What is Laminate Flooring?

Laminate flooring is a type of floor cover that is comprised of a plywood or MDF (medium-density fiberboard) core and a decorative laminate top layer made of paper or plastic designed to imitate the look of real wood, stone, tile, etc.

Laminate flooring is a fairly modern innovation and was first introduced in 1977 as an inexpensive alternative to the high cost of hardwood floors (while still maintaining the look and quality). In addition, laminate flooring in Vancouver is far more durable than its hardwood predecessors; protecting against scuffs and scratches, dents and dings, stains, and are moisture-resistant as well.

The Durability of Laminate Flooring in Vancouver

Laminate flooring is constructed using a series of layers. The bottom layer or core is known as the stabilizing layer (it gives the flooring its rigidity), followed by a decorative layer (made to emulate the look of wood, tile or stone) and a transparent top-layer- used to protect the decorative and stabilizing layer from scratches, dents, dings, staining, and moisture penetration.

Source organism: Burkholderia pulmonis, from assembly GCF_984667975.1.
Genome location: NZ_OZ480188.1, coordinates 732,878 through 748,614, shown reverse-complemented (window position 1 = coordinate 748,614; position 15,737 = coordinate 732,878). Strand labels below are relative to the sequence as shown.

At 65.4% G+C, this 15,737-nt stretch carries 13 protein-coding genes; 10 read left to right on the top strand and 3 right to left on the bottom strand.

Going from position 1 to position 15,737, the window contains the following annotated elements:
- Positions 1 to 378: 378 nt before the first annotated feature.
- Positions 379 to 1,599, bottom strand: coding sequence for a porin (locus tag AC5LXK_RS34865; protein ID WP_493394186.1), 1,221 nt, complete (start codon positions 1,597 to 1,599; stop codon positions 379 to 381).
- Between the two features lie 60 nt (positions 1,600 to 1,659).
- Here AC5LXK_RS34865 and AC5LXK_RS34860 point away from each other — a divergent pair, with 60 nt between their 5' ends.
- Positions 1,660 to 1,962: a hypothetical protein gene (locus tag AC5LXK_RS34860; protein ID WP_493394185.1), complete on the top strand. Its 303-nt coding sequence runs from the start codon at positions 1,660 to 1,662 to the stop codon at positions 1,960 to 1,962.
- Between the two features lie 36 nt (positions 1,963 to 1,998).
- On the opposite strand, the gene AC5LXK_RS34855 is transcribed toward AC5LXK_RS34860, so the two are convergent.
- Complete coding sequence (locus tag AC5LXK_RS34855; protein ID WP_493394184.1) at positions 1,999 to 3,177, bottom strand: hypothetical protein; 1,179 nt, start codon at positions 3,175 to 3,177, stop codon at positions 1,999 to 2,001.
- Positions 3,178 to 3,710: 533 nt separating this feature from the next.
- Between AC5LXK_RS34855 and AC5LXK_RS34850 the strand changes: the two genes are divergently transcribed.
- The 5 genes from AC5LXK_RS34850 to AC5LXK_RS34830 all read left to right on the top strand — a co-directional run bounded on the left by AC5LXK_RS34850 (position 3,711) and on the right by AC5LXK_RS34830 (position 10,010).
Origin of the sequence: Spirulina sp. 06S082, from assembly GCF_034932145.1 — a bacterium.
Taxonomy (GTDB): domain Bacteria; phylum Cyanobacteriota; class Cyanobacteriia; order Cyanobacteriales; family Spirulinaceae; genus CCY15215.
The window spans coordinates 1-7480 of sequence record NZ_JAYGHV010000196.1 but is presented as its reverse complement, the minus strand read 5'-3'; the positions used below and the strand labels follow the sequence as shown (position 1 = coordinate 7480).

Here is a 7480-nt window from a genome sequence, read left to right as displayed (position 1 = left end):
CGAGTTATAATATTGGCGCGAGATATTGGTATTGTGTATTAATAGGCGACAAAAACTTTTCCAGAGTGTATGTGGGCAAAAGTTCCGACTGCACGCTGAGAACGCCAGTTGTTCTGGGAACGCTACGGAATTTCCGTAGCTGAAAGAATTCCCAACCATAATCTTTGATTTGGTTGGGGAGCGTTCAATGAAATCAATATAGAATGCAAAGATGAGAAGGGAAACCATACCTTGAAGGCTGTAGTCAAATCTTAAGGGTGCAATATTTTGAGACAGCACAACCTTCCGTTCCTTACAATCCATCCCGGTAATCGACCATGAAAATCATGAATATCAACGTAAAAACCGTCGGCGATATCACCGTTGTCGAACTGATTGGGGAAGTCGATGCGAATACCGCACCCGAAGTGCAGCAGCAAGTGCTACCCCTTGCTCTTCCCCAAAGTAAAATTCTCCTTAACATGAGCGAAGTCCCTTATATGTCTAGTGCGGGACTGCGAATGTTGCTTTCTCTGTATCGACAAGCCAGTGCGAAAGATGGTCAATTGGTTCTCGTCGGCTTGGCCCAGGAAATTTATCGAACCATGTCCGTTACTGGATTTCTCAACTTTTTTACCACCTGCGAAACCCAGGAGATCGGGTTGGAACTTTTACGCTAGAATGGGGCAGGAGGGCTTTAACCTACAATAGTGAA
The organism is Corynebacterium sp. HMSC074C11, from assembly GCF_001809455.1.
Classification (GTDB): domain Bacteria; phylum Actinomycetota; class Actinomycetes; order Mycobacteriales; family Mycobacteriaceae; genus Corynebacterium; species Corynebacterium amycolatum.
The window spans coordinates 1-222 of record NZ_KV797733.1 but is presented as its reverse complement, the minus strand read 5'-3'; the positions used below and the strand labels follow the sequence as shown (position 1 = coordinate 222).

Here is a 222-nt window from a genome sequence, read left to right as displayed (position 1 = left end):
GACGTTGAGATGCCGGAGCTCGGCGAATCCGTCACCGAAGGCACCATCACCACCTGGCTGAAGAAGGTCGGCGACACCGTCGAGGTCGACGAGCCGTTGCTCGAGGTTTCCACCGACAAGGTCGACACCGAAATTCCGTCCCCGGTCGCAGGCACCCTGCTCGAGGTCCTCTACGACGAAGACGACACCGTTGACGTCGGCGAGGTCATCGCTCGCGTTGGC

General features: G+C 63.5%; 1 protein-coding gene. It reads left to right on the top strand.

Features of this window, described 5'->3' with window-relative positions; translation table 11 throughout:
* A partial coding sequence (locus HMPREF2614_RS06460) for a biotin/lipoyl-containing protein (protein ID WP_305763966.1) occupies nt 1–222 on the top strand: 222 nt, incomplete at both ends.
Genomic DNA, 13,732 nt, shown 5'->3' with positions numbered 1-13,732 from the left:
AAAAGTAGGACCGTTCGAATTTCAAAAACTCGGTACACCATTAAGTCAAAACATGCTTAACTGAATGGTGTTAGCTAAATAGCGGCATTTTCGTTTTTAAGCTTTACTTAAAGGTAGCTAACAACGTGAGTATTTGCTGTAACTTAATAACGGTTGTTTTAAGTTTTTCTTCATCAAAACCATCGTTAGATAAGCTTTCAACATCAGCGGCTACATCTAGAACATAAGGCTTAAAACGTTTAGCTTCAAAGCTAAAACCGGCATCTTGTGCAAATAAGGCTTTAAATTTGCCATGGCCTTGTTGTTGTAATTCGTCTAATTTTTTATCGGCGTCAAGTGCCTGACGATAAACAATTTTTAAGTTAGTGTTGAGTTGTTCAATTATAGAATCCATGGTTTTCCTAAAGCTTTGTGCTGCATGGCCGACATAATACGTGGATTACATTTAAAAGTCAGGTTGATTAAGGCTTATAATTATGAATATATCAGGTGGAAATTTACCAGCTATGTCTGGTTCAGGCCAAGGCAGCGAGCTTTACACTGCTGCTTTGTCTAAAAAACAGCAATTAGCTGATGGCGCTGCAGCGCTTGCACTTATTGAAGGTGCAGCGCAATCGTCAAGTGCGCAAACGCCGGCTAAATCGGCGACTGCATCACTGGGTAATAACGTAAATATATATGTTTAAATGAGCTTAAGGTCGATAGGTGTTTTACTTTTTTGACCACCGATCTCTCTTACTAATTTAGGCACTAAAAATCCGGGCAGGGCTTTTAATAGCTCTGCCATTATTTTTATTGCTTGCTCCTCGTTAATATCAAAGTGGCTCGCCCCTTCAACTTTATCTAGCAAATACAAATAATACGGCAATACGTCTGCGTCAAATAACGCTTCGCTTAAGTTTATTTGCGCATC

Since the late 1970s when laminate was first introduced, a number of innovations and technologies have been added to the manufacturing process, making laminate an extremely durable product for almost any flooring situation. Today’s laminate flooring is impervious to denting, scratching, burning, staining, fading, scuffing making it the ideal choice for commercial and residential use. Laminate is ideal for heavy traffic areas in homes and businesses alike, and are essential for any home with children and pets.

The Benefits of Laminate Flooring